On America's Newsroom, Fox Business host Stuart Varney ignored key economic data in claiming that the December jobs report is proof of "a new normal, bumping along the bottom, settling for this high rate of unemployment, 7.8 percent."
Varney began the segment by warning that "you can spin it any which way, but the fact is, this is a weak report," and ended it by claiming that tax increases assure that high jobless rates are "the new normal."
But Varney's assertion is spin as well, based on a myopic reading of economic data -- Varney and other conservatives who proclaim high unemployment the "new normal" ignore three discrete piles of information that undermine their claim.
First, private-sector job creation in Obama's first term has far exceeded that fostered by the Bush recovery:
The above chart measures from the first full month of each man's presidency. Despite beginning in a deeper economic hole, the beginning of the Obama recovery was marked by a faster turnaround and stronger overall growth in the private sector. By another metric -- annual averages for private-sector job gains -- this "new normal" is also superior to Bush's old normal. This is true whether one counts their full terms in office, or just the years in which the private sector posted annual gains. And it is hardly evidence of a horrifying "new normal" of "bumping along the bottom" due to taxation.
Second, there's a broad consensus among economists that unemployment rates have remained elevated because aggregate demand -- that is, how many goods and services Americans are willing and able to buy -- has been depressed, and the government has not spent sufficiently to balance out the reduction. Varney acknowledged that demand is the key factor to economic growth, but only in the context of decrying tax increases. Varney warned of tax increases and "what [they do] to spending power in our economy," but the America's Newsroom segment made no mention of what federal and state budget cuts have done to that same spending power.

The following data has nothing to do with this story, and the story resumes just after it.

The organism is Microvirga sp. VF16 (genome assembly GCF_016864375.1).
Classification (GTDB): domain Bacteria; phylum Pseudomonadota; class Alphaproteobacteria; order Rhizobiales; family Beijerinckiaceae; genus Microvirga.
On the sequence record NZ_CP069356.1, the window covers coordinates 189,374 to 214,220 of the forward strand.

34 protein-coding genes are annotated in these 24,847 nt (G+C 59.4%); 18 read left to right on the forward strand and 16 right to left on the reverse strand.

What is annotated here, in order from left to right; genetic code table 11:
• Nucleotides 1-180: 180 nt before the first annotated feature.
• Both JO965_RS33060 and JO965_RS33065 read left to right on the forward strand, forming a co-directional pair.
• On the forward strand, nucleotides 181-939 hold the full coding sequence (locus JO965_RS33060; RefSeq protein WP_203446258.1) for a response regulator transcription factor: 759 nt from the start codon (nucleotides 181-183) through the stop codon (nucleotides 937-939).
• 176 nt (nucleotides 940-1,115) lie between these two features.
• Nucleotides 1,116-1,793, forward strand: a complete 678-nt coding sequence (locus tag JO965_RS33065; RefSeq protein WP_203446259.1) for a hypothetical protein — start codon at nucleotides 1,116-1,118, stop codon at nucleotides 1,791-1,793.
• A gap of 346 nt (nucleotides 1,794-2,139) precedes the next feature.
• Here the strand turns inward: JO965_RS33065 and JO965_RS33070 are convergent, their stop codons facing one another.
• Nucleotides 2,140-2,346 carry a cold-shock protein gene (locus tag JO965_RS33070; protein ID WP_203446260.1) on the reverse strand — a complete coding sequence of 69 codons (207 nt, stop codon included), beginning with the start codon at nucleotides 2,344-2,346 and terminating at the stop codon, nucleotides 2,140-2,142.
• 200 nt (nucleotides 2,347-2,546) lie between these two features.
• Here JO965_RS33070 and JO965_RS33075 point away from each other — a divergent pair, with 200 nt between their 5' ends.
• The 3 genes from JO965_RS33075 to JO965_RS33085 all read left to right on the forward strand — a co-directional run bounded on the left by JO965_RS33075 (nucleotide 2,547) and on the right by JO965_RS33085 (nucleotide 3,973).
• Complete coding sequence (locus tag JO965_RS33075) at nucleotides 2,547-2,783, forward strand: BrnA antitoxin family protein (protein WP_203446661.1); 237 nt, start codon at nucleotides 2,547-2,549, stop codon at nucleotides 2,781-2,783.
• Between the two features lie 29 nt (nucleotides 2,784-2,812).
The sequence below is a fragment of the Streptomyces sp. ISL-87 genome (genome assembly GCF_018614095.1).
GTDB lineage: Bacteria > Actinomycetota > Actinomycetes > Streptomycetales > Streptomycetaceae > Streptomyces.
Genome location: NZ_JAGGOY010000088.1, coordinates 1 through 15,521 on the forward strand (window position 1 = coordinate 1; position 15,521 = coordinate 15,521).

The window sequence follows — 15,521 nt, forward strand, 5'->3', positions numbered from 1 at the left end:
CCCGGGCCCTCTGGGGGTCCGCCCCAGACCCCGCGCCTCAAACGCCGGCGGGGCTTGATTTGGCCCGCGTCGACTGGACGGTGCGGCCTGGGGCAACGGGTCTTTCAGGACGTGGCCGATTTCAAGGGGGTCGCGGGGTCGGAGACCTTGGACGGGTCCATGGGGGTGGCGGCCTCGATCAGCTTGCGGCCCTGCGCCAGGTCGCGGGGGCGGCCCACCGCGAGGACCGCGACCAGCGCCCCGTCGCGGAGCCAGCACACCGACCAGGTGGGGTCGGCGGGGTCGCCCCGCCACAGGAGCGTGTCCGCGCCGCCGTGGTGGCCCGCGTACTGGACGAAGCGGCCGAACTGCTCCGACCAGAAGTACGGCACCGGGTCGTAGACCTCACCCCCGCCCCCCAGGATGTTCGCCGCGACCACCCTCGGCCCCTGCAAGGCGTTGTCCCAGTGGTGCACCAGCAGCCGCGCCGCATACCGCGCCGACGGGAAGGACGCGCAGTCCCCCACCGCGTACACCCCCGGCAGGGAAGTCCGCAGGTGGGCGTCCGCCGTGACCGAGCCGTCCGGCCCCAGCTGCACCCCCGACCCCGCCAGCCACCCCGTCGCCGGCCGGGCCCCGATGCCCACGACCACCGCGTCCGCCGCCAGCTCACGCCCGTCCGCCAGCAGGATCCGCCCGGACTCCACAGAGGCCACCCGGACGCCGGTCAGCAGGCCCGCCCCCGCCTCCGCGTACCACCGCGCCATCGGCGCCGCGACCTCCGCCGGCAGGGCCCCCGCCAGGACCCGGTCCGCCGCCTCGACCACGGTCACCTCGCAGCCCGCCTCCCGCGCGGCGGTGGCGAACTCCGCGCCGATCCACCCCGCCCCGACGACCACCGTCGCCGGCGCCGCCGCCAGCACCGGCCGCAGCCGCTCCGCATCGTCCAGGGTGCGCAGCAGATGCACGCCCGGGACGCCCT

This refusal to acknowledge the damaging economic impact of spending cuts in a time of slow but steady growth is closely related to the third piece of data ignored in Varney's "new normal" analysis:
This divergence between public- and private-sector job growth is anything but normal. Under Presidents Reagan, Bush, and Clinton, public-sector payrolls expanded, helping to lift the overall "spending power in our economy," as Varney put it. But for President Obama, whose efforts at stimulating aggregate demand have been either watered down or stonewalled, the public sector has contracted steadily.
If we are at risk of establishing a harmful "new normal" of any kind, it is one in which unnecessarily stringent short-term fiscal policy leads to forced public-sector layoffs in perpetuity. Varney and America's Newsroom had time to spin the jobs report in an anti-tax direction, but no time to mention the 13,000 public workers -- 11,500 of them teachers -- who were laid off in December.